NOTE: Article Written Prior to Heavy July Rains - Tips Still Useful in Dry Periods
This report does not look promising for July and August - traditionally two of the area's driest months. Here are some ways to conserve water and keep your garden hydrated.
Water during the coolest part of the day (morning is best).
- Avoid watering on windy days as the water quickly evaporates.
- Soak the areas watered; don't just mist or sprinkle them as this has no lasting value and encourages shallow root growth.
- Maintain mulch to conserve water and to eliminate weeds (which use up extra water).
- Consider, depending on the size of your gardening area, the installation of soaker hoses or a drip irrigation system. Garden centers and gardening websites can give you complete information about these systems.
- Make sure your hose-end sprinkler is set to deliver water in droplets, not as a mist which quickly evaporates.
- Make sure the hose connections are leak free to conserve water. Repair or replace leaky hoses. And don't forget and leave the hose running resulting in a flooded garden or worse still a flooded basement!
- Use native plants, but remember no matter what you plant (even those cultivars which are drought tolerant), a plant must become established to grow and this means regular waterings during its first season.
Let the grass go dormant during dry spells. It will revive with rainfall. Use the water you would have put on the grass to save mature trees and shrubs. And remember to be aware of any watering restrictions which are imposed by area authorities and to follow their directions.
Keep the Summer Garden Growing
Continue to deadhead flowers after they have bloomed to redirect the plant's energy away from setting seeds and towards setting new blooms. This process keeps the plant healthy and tidies up the garden.
Remember that container gardens and hanging plants need more water and nutrients than plants grown in the border. Their soil dries out quickly especially as the container becomes root bound when the plants reach maturity.
Water until it runs out of the bottom of the container and fertilize with a liquid fertilizer (follow product's directions) with a high middle number, for example 10-20-10. Fertilize once every two weeks.
Leaving open spaces in the flower border increases the likelihood of loss of moisture. Vigorously growing plants which cover the area also shade the mulched soil preventing moisture loss.
Pinching off the stem tip of most plants will make the plants grow bushier. Pinch mums up to the middle of July to produce compact fall plants.
The growing tips of perennial phlox can also be pinched now without resulting flower loss.
Annuals which become leggy with few blooms can be cut back by about a third and fertilized to re-energize them. Petunias particularly benefit from correctional pruning when their blossoms decrease.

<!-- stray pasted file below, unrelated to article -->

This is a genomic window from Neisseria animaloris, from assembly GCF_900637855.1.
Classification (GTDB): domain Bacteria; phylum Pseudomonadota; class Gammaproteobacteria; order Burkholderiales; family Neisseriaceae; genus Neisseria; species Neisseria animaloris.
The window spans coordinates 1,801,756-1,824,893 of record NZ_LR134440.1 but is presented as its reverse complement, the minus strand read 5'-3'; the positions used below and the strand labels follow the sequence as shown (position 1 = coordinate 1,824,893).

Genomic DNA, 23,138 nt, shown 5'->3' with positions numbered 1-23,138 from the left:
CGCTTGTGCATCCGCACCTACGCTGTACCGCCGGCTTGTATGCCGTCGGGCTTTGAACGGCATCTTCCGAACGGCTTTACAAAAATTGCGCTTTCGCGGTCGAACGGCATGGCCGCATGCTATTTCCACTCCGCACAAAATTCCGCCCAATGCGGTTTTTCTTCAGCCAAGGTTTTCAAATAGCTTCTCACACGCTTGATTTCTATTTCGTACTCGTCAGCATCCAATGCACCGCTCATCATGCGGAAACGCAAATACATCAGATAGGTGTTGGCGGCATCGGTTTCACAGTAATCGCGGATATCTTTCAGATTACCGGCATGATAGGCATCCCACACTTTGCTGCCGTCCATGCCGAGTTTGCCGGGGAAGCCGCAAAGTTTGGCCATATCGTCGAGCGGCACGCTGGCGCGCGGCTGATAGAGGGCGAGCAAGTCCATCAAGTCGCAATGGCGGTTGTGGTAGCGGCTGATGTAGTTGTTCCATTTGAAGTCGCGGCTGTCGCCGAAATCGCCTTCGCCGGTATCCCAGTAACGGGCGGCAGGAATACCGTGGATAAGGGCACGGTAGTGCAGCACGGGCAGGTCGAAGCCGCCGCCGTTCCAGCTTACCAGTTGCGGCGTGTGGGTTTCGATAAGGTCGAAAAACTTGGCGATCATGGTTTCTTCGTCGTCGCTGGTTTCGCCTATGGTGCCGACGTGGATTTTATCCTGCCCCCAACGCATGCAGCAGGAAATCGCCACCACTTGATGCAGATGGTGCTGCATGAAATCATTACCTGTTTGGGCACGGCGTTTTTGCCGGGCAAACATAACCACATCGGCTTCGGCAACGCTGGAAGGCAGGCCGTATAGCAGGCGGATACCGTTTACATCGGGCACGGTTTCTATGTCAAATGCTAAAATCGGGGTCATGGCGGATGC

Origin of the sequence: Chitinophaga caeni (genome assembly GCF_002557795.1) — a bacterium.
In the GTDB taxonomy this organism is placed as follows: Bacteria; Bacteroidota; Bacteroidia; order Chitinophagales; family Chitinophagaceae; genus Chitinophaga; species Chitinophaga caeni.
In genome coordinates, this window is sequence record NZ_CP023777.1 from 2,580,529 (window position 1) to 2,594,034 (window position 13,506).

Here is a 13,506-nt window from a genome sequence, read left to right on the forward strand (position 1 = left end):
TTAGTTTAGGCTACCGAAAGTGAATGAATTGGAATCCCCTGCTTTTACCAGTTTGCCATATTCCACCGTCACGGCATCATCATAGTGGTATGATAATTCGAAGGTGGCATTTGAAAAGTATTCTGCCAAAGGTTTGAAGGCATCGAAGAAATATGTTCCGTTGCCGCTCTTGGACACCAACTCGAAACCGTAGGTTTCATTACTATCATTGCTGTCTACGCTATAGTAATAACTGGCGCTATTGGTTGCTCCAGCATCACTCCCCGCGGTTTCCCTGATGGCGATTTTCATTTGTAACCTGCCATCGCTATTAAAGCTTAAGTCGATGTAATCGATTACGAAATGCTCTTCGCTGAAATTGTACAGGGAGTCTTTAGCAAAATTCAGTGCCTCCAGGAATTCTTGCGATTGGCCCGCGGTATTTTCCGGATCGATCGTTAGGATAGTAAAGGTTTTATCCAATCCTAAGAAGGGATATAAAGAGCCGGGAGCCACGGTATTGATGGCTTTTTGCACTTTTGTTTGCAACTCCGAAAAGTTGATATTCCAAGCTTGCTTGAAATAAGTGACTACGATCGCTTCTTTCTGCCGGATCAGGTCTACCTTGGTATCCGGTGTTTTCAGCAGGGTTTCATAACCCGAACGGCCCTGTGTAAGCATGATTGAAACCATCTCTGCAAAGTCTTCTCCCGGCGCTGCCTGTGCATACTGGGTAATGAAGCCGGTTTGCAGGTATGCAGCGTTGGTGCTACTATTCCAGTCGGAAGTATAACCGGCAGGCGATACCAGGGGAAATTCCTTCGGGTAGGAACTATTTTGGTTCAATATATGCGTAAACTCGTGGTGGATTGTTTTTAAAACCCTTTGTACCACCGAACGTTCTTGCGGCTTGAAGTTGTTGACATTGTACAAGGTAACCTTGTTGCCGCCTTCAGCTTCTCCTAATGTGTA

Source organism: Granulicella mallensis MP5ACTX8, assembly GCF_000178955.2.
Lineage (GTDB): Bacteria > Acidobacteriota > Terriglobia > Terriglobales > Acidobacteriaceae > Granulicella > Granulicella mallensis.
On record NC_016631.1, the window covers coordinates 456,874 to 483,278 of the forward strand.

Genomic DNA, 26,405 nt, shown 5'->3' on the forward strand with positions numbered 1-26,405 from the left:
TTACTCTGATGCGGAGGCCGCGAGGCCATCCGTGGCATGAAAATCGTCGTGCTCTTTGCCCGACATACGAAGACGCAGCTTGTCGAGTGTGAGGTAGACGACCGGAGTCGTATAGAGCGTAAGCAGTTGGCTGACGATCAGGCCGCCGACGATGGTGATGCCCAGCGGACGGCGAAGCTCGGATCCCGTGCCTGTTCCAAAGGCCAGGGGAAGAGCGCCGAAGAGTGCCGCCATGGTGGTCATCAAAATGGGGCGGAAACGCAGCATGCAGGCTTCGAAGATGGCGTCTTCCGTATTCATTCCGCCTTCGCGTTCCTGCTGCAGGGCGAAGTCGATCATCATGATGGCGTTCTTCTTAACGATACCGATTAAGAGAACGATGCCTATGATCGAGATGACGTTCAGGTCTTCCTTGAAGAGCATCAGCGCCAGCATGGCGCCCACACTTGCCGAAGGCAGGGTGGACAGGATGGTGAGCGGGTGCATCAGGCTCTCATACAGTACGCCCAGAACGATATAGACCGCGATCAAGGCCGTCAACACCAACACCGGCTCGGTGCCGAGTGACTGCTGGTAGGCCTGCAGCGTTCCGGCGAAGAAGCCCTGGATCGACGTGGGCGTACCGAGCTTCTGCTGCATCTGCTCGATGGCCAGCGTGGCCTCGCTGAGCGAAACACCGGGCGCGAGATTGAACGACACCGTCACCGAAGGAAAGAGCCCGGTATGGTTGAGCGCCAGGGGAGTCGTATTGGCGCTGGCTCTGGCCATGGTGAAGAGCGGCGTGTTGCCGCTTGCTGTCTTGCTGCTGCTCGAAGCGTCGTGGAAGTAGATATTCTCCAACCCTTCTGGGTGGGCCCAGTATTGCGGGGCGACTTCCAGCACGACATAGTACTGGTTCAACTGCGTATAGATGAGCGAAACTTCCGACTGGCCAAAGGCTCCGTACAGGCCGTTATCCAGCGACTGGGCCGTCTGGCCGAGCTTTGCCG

If you moved your houseplants outside for their summer vacation, you will notice that their roots will grow through the pot bottom. Twist the pots occasionally to loosen the roots so that they do not become attached to the ground!
Clustering your potted plants together also helps to conserve moisture. Containers which are spaced widely apart tend to dry out more quickly.
If you are going away on vacation, group your container plants together to conserve water and to make your neighbor's job of watering them for you easier! You can relocate them when you return.
Use herbs in your summer cooking to keep the plants growing. Generally herbs grow quickly in warm weather, and unless they are clipped for use, they grow leggy and flower.
Removing the flowers of herbs such as basil keeps the plant tasty and fresh. When it flowers, it tends to become bitter and the plant itself, woody. Try a variety of basil plants and sow seeds for harvesting for the rest of the summer.
Check perennials and roses for mildew or black spot which flourish in hot summer conditions. Try an organic biofungicide to control powdery mildew, rust, and other summer diseases. Applications will stop the spread of these diseases and enable new growth to be healthy. Plants which are getting good sunlight and good air circulation tend to be more resistant to these diseases. Consider some pruning to open up the plant's interior; also consider removing any tree or shrub branches which impede air circulation.
Start planning your fall garden now. Bulb catalogues have been arriving so mentally plan where you want to plant and begin ordering for shipment at proper planting time. Usually orders placed early receive a substantial discount.
When you are away, even for just two or three days, have a neighbor water your plants. In the extreme heat of a Washington summer, a garden succumbs quickly in only a brief period without rain.
Visit a reputable garden center to see which plants are thriving in the summer heat. If the plant is healthy, flowering, and vigorous in the hot sun of a garden center area, it will probably be a worthy addition to your border!
For a long time, horticulturists thought that clematis (photo at right) did not like full sun, but observations of these plants growing in full sun at the garden center convinced them otherwise.
Local Gardening Magazine
Check out the website of Washington Gardener magazine (designed for the local area) at